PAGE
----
Alexandra van de Kamp


Nothing like a little x-ray
to tilt the world straight. The human body
more compressible than we care
to imagine as the technician squeezed
my breast in place and asked me not to breathe
for the duration. Nothing like suspended
breath to make you think. The world,
on a good day, a serene geometry
of trees and swerving roads, and the breasts:
two thick clouds curving clumsily
against the chest, a kind of weather inside
their gingerly-arranged globes—a kind
of snow falling and falling across the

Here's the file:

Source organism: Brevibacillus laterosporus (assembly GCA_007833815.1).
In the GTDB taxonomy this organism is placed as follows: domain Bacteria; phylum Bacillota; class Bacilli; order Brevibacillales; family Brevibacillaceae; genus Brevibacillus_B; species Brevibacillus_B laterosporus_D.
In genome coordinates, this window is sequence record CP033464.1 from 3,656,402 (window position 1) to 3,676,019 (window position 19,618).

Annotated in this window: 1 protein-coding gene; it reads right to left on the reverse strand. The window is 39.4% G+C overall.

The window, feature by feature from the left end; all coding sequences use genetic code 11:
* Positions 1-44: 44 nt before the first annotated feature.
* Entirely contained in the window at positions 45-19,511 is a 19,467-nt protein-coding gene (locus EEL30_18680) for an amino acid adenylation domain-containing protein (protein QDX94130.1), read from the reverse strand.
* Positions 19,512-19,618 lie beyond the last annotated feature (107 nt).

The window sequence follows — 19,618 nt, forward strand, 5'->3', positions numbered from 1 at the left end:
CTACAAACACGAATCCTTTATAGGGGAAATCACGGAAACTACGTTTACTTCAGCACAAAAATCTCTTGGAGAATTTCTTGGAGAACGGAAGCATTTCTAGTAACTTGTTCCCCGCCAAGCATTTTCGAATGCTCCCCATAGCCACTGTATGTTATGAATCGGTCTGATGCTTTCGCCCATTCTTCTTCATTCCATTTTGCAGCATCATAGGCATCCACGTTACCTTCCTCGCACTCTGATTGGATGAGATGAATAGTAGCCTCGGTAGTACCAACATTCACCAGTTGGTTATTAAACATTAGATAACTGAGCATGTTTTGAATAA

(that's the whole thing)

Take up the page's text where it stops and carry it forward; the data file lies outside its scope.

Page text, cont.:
x-ray film, (no Greta Garbo here,
sighing in the 1930’s washed-out light
of her Grand Hotel), but a terrain
the radiologist caresses
with her eyes and mind. Not for me
the dark cube of the radiologist’s
room (so like the projectionist’s booth
except this story includes you). Dr. Price
was the one (as if the universe
were having some fun) who set me free,
gave me the okay for another year.
It was December, the sky swirling
like a milky cup of tea, the roads
darkened by a recent, and now melted,
snow. Was it relief I felt? Or a certain jilt,
the close-call of it all just a little
too close? I drove out of the parking lot,
signaled to take a right, and hesitated,
watching the traffic thrumming by.    

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